Drones are becoming a relatively common tool for peacekeeping. The first deployment started just over two years ago in the Democratic Republic of Congo (DRC). In 2013 the UN leased five Falco UAVs from Selex ES, a subsidiary of the Italian Leonardo group. The UN leased the Falcos for three years and deployed them to Goma, in Eastern Congo, to help monitor armed groups operating along Congo’s border zone with Rwanda and Uganda.
Though the UN has been careful to present the deployment as temporary and confined to the DRC, it was a turning point in UN peace missions. In their first year of operation, the Falco drones suffered some setbacks during their deployment in Goma, although the overall mission is considered a success. UN Secretary General Ban Ki Moon said the drones have proved useful in providing peacekeepers in the region “responsive, controlled, and timely source of information, particularly regarding supplementing the force’s intelligence, surveillance, and reconnaissance efforts against the illegal activities of armed groups.”
Operating in the tropical weather, over thick forests and rugged terrain, was not a simple mission. The scarcity of roads on Congo’s eastern border with Rwanda and Uganda made the control of this resource-rich territory, an important mission for MONUSCO. The Falco also proved its ability to save lives in events of emergency. On 5 May 2014, the Falco operators spotted a boat capsized in Lake Kivu near Goma and helped to direct rescuers to save 14 of the passengers.
The Ivory Coast was considered to be the second theater for UN drone operation, to compensate for the drawdown of peacekeeping forces in the country. Abidjan requested the deployment of surveillance drones along its border with Liberia, to make up for that force reduction but UN officials refused, claiming that “The deployment of UAVs in (Ivory Coast) may no longer be warranted.
The decision concerning its northern neighbor Mali was different. The Malian government is grappling with a national security crisis in which the weak army is battling a resurgent Tuareg separatist rebellion and a host of armed Islamist groups with links to Al-Qaeda in the Islamic Maghreb (AQIM). By the end of 2013, the UN moved in with the ‘International Brigade’, as part of MINUSMA, a strong peacekeeping force replacing the French forces that fought the rebels since 2013. However, despite the strong presence, the security situation in Mali has deteriorated, leading to increased armed attacks and massacres of civilians inside and outside refugee camps, foreign aid workers, and UN personnel.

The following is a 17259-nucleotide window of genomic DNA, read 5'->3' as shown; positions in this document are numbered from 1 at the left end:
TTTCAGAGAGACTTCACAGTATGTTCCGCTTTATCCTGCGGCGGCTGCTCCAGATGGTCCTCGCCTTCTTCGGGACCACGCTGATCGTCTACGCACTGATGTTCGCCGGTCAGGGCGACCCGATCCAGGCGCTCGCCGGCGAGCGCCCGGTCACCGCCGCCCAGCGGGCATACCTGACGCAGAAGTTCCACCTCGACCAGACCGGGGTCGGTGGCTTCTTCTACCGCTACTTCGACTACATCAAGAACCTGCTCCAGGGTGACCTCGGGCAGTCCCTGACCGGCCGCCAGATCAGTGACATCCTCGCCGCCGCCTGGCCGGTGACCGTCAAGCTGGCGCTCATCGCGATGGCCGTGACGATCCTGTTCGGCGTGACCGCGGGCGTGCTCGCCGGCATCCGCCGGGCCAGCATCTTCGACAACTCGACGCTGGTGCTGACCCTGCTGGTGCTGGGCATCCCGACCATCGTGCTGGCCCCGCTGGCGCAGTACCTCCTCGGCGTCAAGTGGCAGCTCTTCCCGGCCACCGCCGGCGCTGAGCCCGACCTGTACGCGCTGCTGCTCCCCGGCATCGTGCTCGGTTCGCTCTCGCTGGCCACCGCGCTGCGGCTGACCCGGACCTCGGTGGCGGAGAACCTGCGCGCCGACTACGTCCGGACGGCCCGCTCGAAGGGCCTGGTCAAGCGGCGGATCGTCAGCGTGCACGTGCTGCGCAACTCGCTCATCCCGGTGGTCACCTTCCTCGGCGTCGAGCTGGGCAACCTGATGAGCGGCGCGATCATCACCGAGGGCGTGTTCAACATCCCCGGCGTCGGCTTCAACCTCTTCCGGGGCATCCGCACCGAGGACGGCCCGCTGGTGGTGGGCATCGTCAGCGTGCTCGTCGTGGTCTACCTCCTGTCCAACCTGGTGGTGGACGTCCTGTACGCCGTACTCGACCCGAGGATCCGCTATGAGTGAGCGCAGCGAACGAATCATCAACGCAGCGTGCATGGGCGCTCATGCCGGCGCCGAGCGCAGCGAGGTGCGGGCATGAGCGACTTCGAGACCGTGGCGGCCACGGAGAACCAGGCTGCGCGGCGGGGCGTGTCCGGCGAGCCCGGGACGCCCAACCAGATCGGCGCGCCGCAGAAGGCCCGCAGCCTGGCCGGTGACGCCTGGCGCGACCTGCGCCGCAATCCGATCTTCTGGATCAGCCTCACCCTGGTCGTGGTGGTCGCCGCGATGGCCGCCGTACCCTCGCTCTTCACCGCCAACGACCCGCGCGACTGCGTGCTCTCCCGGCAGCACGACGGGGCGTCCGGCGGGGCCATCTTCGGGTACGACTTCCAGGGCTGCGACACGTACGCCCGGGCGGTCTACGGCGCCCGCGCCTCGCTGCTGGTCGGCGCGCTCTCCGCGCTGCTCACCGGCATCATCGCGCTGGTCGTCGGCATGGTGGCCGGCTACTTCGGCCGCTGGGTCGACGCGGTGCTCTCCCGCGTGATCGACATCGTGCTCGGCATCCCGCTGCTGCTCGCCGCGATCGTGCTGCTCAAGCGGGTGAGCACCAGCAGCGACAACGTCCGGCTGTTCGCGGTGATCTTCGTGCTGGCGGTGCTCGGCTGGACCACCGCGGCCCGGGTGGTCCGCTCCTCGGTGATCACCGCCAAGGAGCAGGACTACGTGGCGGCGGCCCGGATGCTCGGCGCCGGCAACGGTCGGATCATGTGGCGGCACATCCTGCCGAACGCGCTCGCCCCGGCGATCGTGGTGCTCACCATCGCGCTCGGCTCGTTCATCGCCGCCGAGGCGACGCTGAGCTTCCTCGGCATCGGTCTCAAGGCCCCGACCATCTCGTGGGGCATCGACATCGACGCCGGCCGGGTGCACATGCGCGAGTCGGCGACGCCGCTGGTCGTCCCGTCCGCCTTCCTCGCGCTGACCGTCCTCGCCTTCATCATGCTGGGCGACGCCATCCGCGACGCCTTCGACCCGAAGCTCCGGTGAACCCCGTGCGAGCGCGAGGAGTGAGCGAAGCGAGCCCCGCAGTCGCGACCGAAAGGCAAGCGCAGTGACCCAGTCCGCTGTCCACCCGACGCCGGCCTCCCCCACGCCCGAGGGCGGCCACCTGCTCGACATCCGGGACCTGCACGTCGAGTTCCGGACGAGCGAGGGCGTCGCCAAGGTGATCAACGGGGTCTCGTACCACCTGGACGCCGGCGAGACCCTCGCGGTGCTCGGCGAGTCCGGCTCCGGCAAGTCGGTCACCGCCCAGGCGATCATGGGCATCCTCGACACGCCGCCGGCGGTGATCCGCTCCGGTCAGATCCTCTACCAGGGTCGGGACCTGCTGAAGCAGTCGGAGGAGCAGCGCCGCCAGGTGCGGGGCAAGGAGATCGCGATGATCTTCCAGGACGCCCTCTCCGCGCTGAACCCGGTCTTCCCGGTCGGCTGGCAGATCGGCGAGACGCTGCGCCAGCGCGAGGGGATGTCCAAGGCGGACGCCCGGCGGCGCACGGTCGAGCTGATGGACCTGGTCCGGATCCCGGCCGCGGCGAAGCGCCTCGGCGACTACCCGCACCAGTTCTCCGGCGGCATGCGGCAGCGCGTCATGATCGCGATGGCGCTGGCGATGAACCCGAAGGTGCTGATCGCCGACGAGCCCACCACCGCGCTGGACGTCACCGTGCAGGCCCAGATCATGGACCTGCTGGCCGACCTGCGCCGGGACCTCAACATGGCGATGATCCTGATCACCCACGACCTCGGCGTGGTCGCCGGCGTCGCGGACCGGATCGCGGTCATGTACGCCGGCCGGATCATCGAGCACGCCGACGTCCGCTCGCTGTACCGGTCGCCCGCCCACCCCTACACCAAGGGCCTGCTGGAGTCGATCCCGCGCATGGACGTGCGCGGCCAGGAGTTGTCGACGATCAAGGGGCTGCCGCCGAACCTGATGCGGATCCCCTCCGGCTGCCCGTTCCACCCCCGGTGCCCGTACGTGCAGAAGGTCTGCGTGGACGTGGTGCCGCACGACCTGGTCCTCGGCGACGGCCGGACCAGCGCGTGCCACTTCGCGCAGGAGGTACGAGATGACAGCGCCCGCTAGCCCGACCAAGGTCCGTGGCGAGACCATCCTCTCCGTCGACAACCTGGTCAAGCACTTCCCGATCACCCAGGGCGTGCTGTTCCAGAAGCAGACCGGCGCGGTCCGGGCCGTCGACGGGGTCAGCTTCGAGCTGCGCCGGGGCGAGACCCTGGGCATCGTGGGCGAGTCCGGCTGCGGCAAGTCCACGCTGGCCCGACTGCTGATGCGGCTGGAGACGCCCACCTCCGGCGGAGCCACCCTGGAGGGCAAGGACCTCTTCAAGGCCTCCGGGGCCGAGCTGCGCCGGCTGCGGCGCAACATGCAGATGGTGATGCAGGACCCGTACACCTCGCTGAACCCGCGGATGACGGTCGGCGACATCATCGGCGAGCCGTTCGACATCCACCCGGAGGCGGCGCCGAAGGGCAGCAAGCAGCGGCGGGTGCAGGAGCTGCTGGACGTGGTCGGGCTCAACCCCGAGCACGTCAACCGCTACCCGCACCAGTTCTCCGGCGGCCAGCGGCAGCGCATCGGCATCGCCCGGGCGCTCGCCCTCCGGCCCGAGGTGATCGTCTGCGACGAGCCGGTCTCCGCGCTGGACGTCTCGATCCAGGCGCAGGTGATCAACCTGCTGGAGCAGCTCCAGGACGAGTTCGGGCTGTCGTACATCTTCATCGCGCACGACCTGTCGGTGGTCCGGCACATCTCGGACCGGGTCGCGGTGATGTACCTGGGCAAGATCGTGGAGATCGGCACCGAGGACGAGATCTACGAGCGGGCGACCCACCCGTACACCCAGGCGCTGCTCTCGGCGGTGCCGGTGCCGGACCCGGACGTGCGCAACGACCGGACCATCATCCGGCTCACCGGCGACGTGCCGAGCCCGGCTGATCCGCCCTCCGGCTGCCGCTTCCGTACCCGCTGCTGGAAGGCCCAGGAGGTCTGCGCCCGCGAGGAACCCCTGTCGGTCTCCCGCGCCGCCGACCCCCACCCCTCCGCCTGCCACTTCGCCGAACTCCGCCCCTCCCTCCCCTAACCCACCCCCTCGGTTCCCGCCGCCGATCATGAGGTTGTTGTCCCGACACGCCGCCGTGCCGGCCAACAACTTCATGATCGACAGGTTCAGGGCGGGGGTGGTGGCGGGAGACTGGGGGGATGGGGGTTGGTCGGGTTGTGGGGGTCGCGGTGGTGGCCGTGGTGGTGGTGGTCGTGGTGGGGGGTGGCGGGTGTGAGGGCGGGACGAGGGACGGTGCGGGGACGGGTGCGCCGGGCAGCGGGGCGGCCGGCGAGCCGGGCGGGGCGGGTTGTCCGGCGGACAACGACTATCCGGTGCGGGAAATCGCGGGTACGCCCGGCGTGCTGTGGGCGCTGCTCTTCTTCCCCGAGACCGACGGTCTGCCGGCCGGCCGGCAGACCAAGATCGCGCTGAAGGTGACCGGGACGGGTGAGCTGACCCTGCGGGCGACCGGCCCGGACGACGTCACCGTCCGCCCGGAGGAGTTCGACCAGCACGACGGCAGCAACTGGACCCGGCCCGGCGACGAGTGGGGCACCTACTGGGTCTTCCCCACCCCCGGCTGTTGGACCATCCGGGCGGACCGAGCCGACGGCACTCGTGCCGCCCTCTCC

The Malian Government approved the operation of unarmed drones by the UN Peacekeepers; the first unit to operate such systems was the Swedish intelligence unit with 250 personnel. They operate their AAI/Textron Systems’ Shadow 200 Tactical UAVs from Camp Noble near Timbuktu. UAVs are in high demand in Mali, where the Swedish TUAVs performed twice as large a flying time, compared with the Afghanistan mission. Also, patrols are using Mini UAVs such as Raven and Puma, to gain an aerial view, before they move into sensitive areas.
The Royal Dutch Air Force deployed to Mali a ‘manned/unmanned’ detachment comprising Boeing AH-64 Apache attack helicopters and Boeing/Insitu Scan Eagle tactical UAVs. These drones operated from Gao, in the southeastern part of Mali, from where they flew over 1000 hours, assisting patrols and supply convoys supporting MINUSMA from the air. Unlike the Italian drones that were operated by the contractor, the Dutch and Swedish systems were operated and supported by Swedish military personnel.
Both Scan Eagle and Shadow were launched by catapult from their forward bases to support forces tens of kilometers from the base. The Shadows used the paved runway at Camp Noble; the Dutch operators used the Scan Eagle’s ‘Skyhook’ to retrieve the drone in flight.
Although the Shadow TUAV was designed to work in severe conditions, the extreme operational environment in the Saharan desert is taking its toll. Engines overheating in the hot desert, and systems clogged after dust storms were frequent events. Fuel supply and enhanced field support are also issues of concern, requiring expensive military supplies. Due to their limited range and payload capacity, the Swedish RQ-7B Shadows are over-used and are expected to reach the end of their operational life when they complete their mission in Mali next year.
To minimize the burden on contributing countries, the UN has invited independent contractors to support future drone operations. Going forward the UN and contributing countries are expected to lease drones from the manufacturers and operators, for several years. In addition to the drone, systems contractors will provide staff to control and support UAS and provide analysis of data received working closely with UN mission contacts.